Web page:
In April of 2018, we introduced the story of the library team at Southern New Hampshire University. Jennifer Harris took us on a tour of their website built with LibGuides CMS. Plus, we learned about how they promoted the use of their LibAnswers system by linking to it absolutely everywhere they imagined a student might have a question. Now, one year into this global pandemic, we revisit the SNHU library to hear a new story. This time, we have a full uninterrupted account from the Manager of Library Information Services regarding their approach to this unprecedented time.
We were already very well positioned to serve our students in an online environment because we have a rich online presence, built on the Springshare platform.
Our chat service was already heavily utilized by our students, so it wasn’t much of a pivot for them to continue to use the service, and we were able to continue staffing it in the same manner as before. The use of our chat service continues to grow each year, and last year was no different! We saw enrollment increases in our online school, particularly over the Summer/early Fall of 2020, and we certainly felt it in our online chat Reference!
In the period between mid-March of 2020 to mid-March of 2021, we saw a 38.2% increase in our LibChat reference transactions over the same period from 2019-2020.
This number does not include our 24/7 chat transactions; I’m strictly speaking about the transactions handled by the Shapiro Library Reference team.
Similarly, we have numerous Research Guides – general purpose, course, and subject – which are very helpful to our users.
We create and update our LibGuides on a continuous basis, so that collection is always growing, and we’ve added several over the past year.
One resource that we created very quickly before shifting to remote work was the Shapiro Library Free & Fun Resources LibGuide, which compiled a variety of free resources for users to explore. Another resource we are constantly updating and creating new content for is our extensive database of FAQs.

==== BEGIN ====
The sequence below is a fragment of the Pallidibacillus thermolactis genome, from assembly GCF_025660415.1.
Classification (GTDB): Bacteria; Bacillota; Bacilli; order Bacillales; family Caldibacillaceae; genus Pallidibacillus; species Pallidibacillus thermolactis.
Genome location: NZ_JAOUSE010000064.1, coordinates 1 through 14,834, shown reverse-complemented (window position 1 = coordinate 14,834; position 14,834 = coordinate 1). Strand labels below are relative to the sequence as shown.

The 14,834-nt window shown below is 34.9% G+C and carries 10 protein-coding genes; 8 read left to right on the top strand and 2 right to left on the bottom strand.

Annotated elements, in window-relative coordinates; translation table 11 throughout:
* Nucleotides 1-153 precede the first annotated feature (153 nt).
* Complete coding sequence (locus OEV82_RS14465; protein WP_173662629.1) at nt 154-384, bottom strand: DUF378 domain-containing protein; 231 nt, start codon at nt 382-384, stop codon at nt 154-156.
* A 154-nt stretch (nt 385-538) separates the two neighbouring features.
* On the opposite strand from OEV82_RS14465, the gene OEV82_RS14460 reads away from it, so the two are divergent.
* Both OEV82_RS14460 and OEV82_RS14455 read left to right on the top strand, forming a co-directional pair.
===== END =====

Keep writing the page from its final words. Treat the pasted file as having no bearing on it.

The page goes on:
I believe that our instruction team had to modify how they delivered their sessions to classes, with everyone being remote but other than that, I don’t know that we had to modify our services too drastically. As I mentioned before, we were already in a very good place to pivot to being an all-online service provider. We do have one team member who has been working consistently in the building to keep up with ILL and off-campus lending requests as we do ship print materials to our users.
Other than that, however, our collection of databases, FAQs, chat Reference service, and capability to answer phones via our laptops meant that we could maintain the level of service our users have come to expect even while working remotely.
We did update our homepage recently, too. Prior to the update, we’d been using the space near the Multi-Search to announce updates (especially regarding our closure status). One of the updates to the homepage was the implementation of a carousel (coded by Elyse Wolf, our Library Web Analyst, to ensure it met accessibility requirements) to the right of the FAQs. We have now moved important announcements to the carousel, and no longer need to take up “real estate” near the Multi-Search with potentially distracting announcements. We also added a link to the Advanced Search, and added a link to the DEI and Academic Integrity guides (which both launched during the past year and were created by Elyse, in conjunction with other University departments).
There has been increased communication and contact, and though everyone is perhaps a bit tired of meeting via a computer screen, it has been nice being able to interact with team members whom we might not normally have the opportunity to see.
In “normal times” we are open until 1 am Sunday-Thursday and for other team members who only work in the morning hours; needless to say, the opportunities for meaningful connections between day and evening shift personnel are few and far between.
That’s one thing I hope that we can carry forward…being intentional about creating opportunities for team connection that aren’t simply focused on working through an agenda, and instead address the holistic needs of Shapiro Library personnel.
Springshare is grateful to Heather and the team at the Shapiro Library for detailing the experiences of this last year. Indeed, we have talked about the pandemic lockdowns in terms of the scrambling to pivot to online services, the restrictions, the anxiety. But Heather has shown how prepared the SNHU Library was -- having Springshare tools in place and active for years. They had the opportunity to continue their work and to even slow down, come together, and create new meaning.